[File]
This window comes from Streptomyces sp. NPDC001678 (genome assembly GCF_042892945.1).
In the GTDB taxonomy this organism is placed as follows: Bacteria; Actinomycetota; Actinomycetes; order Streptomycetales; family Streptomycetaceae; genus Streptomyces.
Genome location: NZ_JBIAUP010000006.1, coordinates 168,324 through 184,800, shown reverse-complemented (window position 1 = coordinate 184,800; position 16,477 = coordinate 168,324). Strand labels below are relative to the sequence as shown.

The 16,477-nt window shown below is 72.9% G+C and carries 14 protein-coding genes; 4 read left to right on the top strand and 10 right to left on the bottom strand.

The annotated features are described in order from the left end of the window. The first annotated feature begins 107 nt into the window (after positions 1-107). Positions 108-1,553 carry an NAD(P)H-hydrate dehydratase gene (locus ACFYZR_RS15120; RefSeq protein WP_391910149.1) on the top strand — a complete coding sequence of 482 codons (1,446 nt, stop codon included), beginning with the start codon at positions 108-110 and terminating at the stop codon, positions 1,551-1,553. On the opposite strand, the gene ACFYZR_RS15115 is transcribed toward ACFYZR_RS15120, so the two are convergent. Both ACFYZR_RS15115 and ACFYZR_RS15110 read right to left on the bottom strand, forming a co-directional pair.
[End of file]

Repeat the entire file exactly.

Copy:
This window comes from Streptomyces sp. NPDC001678 (genome assembly GCF_042892945.1).
In the GTDB taxonomy this organism is placed as follows: Bacteria; Actinomycetota; Actinomycetes; order Streptomycetales; family Streptomycetaceae; genus Streptomyces.
Genome location: NZ_JBIAUP010000006.1, coordinates 168,324 through 184,800, shown reverse-complemented (window position 1 = coordinate 184,800; position 16,477 = coordinate 168,324). Strand labels below are relative to the sequence as shown.

The 16,477-nt window shown below is 72.9% G+C and carries 14 protein-coding genes; 4 read left to right on the top strand and 10 right to left on the bottom strand.

The annotated features are described in order from the left end of the window. The first annotated feature begins 107 nt into the window (after positions 1-107). Positions 108-1,553 carry an NAD(P)H-hydrate dehydratase gene (locus ACFYZR_RS15120; RefSeq protein WP_391910149.1) on the top strand — a complete coding sequence of 482 codons (1,446 nt, stop codon included), beginning with the start codon at positions 108-110 and terminating at the stop codon, positions 1,551-1,553. On the opposite strand, the gene ACFYZR_RS15115 is transcribed toward ACFYZR_RS15120, so the two are convergent. Both ACFYZR_RS15115 and ACFYZR_RS15110 read right to left on the bottom strand, forming a co-directional pair.